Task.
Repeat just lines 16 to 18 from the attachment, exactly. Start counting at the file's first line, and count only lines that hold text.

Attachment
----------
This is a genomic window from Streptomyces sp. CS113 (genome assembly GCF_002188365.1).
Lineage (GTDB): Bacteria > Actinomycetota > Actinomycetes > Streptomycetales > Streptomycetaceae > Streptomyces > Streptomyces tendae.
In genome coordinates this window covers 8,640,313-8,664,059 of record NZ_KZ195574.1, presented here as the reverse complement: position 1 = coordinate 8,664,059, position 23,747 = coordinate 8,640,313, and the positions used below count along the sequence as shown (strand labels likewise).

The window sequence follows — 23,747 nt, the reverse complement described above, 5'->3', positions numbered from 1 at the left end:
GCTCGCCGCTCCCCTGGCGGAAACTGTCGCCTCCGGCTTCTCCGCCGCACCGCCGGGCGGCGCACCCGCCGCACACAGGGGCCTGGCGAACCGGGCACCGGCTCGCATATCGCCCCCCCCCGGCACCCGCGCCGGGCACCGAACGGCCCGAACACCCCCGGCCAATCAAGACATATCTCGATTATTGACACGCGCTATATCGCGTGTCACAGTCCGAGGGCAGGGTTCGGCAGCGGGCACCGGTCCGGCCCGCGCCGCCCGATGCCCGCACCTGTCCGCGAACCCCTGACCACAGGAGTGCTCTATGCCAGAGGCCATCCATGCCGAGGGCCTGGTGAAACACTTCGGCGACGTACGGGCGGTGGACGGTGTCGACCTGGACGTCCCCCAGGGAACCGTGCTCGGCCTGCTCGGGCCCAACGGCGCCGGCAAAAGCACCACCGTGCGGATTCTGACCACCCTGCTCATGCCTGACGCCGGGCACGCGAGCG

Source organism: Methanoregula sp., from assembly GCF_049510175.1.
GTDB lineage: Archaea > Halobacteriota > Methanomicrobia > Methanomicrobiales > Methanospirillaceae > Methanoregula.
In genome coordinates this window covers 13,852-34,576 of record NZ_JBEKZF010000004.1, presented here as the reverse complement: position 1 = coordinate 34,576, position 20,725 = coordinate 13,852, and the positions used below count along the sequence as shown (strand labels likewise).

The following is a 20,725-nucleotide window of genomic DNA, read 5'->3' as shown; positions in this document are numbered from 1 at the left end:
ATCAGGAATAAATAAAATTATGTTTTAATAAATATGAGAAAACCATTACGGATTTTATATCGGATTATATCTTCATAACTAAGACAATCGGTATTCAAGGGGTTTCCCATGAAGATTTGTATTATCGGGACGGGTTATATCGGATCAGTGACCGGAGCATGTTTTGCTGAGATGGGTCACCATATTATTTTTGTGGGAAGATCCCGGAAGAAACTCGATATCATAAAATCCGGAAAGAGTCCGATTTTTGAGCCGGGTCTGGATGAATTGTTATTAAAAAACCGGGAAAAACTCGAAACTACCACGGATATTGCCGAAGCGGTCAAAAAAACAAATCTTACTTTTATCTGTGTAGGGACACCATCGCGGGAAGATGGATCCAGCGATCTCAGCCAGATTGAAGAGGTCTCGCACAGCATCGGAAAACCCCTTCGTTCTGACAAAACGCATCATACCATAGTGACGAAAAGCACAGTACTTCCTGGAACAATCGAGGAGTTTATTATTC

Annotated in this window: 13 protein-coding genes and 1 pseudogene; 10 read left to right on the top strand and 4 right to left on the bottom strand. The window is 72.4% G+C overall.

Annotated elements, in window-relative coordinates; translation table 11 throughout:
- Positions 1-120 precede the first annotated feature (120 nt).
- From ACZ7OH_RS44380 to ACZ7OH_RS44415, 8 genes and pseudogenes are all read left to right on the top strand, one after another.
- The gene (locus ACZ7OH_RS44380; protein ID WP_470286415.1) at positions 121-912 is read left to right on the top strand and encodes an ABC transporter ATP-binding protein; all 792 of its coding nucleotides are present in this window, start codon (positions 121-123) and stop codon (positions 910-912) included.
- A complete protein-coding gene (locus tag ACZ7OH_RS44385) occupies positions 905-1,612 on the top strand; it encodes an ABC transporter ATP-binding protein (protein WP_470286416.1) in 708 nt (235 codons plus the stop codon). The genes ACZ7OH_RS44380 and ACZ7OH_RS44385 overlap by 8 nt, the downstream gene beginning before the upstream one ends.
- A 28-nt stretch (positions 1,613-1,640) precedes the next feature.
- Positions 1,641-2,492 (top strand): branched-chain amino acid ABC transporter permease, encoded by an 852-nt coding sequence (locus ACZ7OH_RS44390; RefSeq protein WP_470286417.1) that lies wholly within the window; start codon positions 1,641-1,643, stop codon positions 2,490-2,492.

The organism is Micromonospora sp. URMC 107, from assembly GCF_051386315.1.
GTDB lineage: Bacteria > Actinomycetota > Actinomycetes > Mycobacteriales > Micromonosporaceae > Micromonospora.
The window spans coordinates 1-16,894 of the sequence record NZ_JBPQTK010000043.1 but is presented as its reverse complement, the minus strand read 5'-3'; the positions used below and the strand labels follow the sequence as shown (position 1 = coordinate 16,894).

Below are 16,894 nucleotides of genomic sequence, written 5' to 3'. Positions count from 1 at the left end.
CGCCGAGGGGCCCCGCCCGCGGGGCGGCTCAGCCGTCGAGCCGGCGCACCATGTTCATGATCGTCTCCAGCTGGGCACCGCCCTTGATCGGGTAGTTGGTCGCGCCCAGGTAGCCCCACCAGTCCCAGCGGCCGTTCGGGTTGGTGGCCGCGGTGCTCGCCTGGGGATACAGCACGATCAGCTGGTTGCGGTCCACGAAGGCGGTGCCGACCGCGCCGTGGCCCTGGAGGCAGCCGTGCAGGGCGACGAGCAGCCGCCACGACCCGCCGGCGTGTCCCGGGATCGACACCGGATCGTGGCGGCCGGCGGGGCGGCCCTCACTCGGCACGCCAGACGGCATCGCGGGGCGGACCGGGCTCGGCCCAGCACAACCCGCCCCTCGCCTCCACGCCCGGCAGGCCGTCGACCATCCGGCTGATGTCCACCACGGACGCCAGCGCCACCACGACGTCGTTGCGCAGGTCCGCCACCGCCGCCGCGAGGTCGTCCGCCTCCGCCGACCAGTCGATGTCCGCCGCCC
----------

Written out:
- A complete protein-coding gene (locus tag ACZ7OH_RS44385) occupies positions 905-1,612 on the top strand; it encodes an ABC transporter ATP-binding protein (protein WP_470286416.1) in 708 nt (235 codons plus the stop codon). The genes ACZ7OH_RS44380 and ACZ7OH_RS44385 overlap by 8 nt, the downstream gene beginning before the upstream one ends.
- A 28-nt stretch (positions 1,613-1,640) precedes the next feature.
- Positions 1,641-2,492 (top strand): branched-chain amino acid ABC transporter permease, encoded by an 852-nt coding sequence (locus ACZ7OH_RS44390; RefSeq protein WP_470286417.1) that lies wholly within the window; start codon positions 1,641-1,643, stop codon positions 2,490-2,492.